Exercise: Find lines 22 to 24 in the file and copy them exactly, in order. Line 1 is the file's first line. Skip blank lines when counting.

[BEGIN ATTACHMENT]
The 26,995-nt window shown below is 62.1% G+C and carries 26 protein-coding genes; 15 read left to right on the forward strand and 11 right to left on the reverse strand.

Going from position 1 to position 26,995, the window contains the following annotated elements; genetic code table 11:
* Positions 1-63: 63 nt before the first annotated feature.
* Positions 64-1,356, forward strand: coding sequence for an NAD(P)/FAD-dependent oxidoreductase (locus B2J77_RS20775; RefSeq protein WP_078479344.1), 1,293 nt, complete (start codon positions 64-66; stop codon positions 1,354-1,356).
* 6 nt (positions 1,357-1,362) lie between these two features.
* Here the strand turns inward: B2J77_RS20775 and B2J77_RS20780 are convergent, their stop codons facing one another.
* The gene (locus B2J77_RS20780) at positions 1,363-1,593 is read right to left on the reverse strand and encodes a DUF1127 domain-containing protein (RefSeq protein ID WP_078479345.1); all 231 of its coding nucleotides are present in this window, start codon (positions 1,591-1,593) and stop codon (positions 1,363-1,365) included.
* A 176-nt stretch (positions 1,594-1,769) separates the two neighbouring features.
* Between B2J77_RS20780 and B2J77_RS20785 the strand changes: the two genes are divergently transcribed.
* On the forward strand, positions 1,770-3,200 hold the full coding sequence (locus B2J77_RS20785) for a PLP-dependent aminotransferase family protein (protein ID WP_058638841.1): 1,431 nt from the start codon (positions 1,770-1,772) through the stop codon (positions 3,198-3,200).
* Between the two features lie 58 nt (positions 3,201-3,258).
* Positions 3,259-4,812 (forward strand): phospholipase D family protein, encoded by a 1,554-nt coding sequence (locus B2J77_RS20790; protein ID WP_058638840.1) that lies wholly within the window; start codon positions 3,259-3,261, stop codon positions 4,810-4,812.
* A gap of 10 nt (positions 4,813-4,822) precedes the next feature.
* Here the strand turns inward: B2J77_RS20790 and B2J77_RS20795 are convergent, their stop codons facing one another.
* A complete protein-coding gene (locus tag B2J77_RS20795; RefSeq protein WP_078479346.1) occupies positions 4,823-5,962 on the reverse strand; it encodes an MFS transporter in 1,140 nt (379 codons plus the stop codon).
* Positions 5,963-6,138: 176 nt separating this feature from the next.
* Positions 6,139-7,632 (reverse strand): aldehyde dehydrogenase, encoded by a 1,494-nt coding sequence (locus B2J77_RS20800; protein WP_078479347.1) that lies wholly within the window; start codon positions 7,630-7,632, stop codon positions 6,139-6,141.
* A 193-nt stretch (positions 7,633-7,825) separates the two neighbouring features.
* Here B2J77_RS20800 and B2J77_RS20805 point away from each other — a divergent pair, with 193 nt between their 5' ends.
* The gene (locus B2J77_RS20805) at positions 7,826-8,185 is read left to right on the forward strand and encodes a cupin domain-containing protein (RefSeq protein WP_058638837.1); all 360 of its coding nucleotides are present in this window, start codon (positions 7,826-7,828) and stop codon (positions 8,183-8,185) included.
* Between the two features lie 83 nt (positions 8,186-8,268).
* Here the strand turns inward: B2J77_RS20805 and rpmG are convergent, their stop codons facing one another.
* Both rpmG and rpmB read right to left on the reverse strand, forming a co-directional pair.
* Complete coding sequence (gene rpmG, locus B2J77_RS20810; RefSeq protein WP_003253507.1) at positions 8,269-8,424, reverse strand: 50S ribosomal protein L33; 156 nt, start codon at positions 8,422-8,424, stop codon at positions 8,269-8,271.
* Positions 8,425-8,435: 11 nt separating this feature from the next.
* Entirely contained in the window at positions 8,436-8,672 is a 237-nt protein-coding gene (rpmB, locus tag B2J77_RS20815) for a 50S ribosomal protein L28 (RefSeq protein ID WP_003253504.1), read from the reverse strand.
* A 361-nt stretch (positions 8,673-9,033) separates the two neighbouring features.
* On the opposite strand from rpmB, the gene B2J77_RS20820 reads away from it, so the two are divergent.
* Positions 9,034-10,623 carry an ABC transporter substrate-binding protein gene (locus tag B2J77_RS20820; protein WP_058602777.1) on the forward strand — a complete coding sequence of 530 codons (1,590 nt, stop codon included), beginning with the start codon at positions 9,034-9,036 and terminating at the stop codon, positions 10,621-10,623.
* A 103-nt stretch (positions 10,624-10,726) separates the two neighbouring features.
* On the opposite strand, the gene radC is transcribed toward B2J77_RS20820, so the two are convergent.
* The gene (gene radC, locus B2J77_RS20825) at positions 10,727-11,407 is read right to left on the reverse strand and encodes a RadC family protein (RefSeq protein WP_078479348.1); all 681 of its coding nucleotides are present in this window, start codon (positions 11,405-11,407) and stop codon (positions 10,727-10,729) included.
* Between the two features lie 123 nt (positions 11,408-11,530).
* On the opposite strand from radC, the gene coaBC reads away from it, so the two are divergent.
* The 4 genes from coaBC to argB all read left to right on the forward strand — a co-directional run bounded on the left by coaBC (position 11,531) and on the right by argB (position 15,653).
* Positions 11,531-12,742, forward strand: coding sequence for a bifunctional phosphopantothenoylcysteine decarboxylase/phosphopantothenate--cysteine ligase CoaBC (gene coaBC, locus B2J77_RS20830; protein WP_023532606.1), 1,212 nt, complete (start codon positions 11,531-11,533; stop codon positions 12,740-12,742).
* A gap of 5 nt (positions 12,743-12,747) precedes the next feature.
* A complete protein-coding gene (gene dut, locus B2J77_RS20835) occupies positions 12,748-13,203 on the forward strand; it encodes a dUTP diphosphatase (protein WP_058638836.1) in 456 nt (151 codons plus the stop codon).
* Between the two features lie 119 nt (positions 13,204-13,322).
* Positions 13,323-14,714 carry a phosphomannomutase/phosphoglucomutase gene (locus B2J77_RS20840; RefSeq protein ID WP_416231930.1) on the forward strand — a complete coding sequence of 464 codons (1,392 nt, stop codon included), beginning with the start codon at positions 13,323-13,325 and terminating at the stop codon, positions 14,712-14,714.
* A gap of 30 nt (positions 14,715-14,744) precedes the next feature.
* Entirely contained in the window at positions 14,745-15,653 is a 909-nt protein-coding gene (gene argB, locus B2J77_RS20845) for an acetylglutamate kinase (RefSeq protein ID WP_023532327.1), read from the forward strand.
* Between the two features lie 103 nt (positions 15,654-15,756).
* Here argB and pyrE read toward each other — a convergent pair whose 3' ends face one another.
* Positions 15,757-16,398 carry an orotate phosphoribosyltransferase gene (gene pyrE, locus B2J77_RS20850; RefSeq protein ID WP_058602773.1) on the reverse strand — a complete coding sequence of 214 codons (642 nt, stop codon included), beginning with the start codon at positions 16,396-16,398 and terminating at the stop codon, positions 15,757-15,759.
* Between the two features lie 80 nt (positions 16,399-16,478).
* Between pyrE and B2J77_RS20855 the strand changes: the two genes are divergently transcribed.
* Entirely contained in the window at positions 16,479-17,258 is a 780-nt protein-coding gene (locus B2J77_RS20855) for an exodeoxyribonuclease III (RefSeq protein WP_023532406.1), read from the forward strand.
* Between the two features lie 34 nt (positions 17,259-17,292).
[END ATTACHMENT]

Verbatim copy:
* Here the strand turns inward: B2J77_RS20805 and rpmG are convergent, their stop codons facing one another.
* Both rpmG and rpmB read right to left on the reverse strand, forming a co-directional pair.
* Complete coding sequence (gene rpmG, locus B2J77_RS20810; RefSeq protein WP_003253507.1) at positions 8,269-8,424, reverse strand: 50S ribosomal protein L33; 156 nt, start codon at positions 8,422-8,424, stop codon at positions 8,269-8,271.